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A few more (minor) concessions on healthcare reform by Obama

The main Democratic theme at last Thursday's healthcare reform summit was that their proposals weren't all that far from the GOP's position on many core issues. President Obama stayed on message Tuesday, issuing a letter to House and Senate leaders identifying four GOP proposals he hoped to incorporate into the bill. (Download a PDF of the letter here.) These weren't dramatic concessions, though, just small modifications. Specifically, Obama said he was "exploring" these four Republican ideas:

  • Using undercover patients to root out fraud in Medicare and Medicaid (an idea suggested by Republican Sen. Tom Coburn of Oklahoma);
  • Tripling the funding for state experiments in medical malpractice reform;
  • Increasing physician reimbursement rates for Medicaid (as requested by Republican Sen. Charles E. Grassley of Iowa);
  • Clarifying that high-deductible insurance policies will be available through the new insurance exchanges (a response to a plea by Republican Sen. John Barrasso of Wyoming to stop trying to kill health savings accounts).

Obama's letter also said that his proposal discarded the special treatment for Medicare Advantage subscribers in Florida, as Republican Sen. John McCain of Arizona had called for at the summit.

The letter offered no timetable, but the White House on Wednesday is expected to unveil a revised version of its 11-page blueprint for bridging the differences between the bills passed by the House and Senate. Republicans, who argued at the summit that those bills ought to be discarded in favor of a much more modest effort, aren't likely to be satisfied with the tweaks. But Obama signaled that he's ready to move forward anyway by rejecting the GOP's call for incremental change:

I also believe that piecemeal reform is not the best way to effectively reduce premiums, end the exclusion of people with pre-existing conditions or offer Americans the security of knowing that they will never lose coverage, even if they lose or change jobs.

Lines like that one suggest that today's letter was intended mainly to rebut the GOP's accusations that their healthcare ideas were being ignored, not to attract Republican votes. Regardless, the main challenge for healthcare reform advocates is retaining the support of wavering Democrats in the House, who've made a growing number of concessions to the GOP and moderate Democratic senators.

-- Jon Healey

 

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Dr. Phillips

The entire nation whether Democrat or Republican was filled with enthusiasm that night when a young President elect appeared in Grant Park to address thousands. America was proud of our nation which would at last elect an African American to serve as President of the United States. Obama spoke that night of ending government gridlock in Washington D.C. and bringing a new day of cooperation between Republicans, Democrats and Independents in the Congress, we were all proud and attracted to a new vision. Yes We Can was on the lips of millions in America. It was a night of joy.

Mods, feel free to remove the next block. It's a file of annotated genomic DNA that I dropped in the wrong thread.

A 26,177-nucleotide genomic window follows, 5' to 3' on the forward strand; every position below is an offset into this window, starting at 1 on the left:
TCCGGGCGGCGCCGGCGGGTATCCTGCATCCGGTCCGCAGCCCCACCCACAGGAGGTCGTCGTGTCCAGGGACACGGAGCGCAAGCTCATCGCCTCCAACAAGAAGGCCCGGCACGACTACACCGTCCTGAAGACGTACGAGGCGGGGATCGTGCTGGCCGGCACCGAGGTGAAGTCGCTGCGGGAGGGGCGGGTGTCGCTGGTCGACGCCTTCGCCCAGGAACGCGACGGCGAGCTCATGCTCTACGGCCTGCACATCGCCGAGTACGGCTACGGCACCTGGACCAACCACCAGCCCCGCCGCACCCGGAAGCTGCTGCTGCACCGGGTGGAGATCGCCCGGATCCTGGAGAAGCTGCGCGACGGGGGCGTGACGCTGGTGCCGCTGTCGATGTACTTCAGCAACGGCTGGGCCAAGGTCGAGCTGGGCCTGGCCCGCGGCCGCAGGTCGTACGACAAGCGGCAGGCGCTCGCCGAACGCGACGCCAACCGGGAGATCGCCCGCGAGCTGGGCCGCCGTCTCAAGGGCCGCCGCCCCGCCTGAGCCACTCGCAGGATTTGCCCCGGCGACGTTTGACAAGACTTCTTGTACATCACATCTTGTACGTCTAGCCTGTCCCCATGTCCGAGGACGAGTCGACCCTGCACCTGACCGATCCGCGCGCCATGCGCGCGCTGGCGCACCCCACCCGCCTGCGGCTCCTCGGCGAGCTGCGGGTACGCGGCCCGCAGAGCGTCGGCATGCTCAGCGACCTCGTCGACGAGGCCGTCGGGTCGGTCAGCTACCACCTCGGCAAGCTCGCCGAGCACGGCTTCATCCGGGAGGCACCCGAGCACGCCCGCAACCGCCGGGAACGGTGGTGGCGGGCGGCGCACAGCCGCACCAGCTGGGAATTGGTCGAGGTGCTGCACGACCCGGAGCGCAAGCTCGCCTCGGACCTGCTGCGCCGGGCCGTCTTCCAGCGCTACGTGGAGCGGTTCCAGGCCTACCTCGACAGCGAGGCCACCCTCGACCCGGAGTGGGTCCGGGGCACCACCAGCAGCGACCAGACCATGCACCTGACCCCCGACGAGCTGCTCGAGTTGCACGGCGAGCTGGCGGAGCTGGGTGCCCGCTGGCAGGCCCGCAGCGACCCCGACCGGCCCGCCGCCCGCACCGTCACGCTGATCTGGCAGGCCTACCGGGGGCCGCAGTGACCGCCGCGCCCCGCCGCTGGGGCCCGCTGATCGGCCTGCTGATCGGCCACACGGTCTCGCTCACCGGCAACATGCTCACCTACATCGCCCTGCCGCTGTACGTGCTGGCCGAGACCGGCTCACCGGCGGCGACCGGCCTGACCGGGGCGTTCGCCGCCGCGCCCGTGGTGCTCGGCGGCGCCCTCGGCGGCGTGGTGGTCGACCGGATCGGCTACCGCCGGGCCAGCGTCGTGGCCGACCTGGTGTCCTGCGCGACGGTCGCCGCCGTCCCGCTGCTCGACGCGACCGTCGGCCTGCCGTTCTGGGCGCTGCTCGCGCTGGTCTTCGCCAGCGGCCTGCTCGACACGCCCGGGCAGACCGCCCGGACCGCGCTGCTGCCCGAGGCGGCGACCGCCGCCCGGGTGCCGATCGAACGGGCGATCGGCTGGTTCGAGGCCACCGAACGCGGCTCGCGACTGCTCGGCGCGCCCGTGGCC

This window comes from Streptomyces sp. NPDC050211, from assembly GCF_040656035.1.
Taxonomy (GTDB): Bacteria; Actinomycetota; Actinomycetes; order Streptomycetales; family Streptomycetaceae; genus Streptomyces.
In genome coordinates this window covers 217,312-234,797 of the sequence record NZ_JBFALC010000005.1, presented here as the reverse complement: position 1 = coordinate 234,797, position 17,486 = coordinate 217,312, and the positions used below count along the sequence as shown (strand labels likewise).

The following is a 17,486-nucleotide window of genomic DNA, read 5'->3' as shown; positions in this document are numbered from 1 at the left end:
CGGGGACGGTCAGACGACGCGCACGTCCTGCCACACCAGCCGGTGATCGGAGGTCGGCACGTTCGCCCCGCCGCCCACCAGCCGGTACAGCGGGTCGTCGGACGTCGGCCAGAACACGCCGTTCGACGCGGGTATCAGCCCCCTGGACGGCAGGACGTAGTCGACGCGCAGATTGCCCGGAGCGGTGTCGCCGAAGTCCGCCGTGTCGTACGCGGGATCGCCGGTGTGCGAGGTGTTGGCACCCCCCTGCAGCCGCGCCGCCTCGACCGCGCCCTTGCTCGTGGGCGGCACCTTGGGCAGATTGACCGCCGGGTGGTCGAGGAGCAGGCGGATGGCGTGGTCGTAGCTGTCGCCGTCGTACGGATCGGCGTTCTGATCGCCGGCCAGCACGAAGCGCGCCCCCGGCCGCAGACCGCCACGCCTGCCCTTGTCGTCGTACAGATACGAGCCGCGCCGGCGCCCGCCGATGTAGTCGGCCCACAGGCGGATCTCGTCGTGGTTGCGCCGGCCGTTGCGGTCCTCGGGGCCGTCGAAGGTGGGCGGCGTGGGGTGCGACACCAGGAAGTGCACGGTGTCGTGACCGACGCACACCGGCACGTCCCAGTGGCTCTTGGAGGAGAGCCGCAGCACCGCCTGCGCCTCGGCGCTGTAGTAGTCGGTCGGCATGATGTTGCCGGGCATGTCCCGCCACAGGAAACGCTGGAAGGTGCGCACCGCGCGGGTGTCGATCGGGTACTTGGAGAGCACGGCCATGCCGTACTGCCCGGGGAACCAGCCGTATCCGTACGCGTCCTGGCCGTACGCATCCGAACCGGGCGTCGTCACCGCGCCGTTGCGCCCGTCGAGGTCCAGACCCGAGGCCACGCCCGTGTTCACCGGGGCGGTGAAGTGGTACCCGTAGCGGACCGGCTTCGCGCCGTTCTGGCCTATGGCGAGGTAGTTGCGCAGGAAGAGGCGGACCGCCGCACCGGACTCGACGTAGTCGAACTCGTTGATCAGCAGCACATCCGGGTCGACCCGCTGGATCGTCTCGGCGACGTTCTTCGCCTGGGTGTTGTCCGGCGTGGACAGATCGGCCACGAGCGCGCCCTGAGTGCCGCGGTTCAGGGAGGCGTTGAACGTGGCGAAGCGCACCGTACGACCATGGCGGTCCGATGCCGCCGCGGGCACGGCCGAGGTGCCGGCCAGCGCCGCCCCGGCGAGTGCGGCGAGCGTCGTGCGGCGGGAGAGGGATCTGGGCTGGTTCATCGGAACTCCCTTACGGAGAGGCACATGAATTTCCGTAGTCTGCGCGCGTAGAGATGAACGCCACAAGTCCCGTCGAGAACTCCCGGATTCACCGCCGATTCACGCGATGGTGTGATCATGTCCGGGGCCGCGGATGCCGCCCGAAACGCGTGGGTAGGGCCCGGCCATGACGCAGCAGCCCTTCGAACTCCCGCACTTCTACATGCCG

Months later we have experienced division, closed minds and an aimless vision of where this nation should proceed from the administration's poor leadership. Along the way we have lost perhaps as many as 17-22 million jobs. Trillion dollar deficits loom in the distance and economic predictions forecast years ahead before jobs return. Cities like Detroit are no longer a nexus of manufacturing and good jobs. Most Americans feel we are in worse condition now than we were a year ago.

Today March 3 was a sad day as the President told us that there will be no further discussion on healthcare reform. He is headed for a reconciliation cram down your throat healthcare reform package which is not desired by a majority of Americans in spite of his words to the contrary. Freedoms earlier foreseen in a new vision are now hard to imagine. A majority of the nation's citizens are concerned about losing freedoms and constitutional traditions.

Ronald Reagan said in 1980 that the Novelist Thomas Wolfe once wrote of our country, there is a mighty music to the proud glittering names of places in America. He called out our cities; Youngstown, Detroit, Buffalo, Pittsburgh, Seattle, Houston, Hartford, Jersey City, New York city, etc. But Reagan also observed that many of these cities no longer proclaim the confident roar of American progress, growth and optimism - there is now only silence, unemployment and discouraged Americans. Savings have disappeared, pensions decimated and homes lost as hope for a recovery has literally evaporated.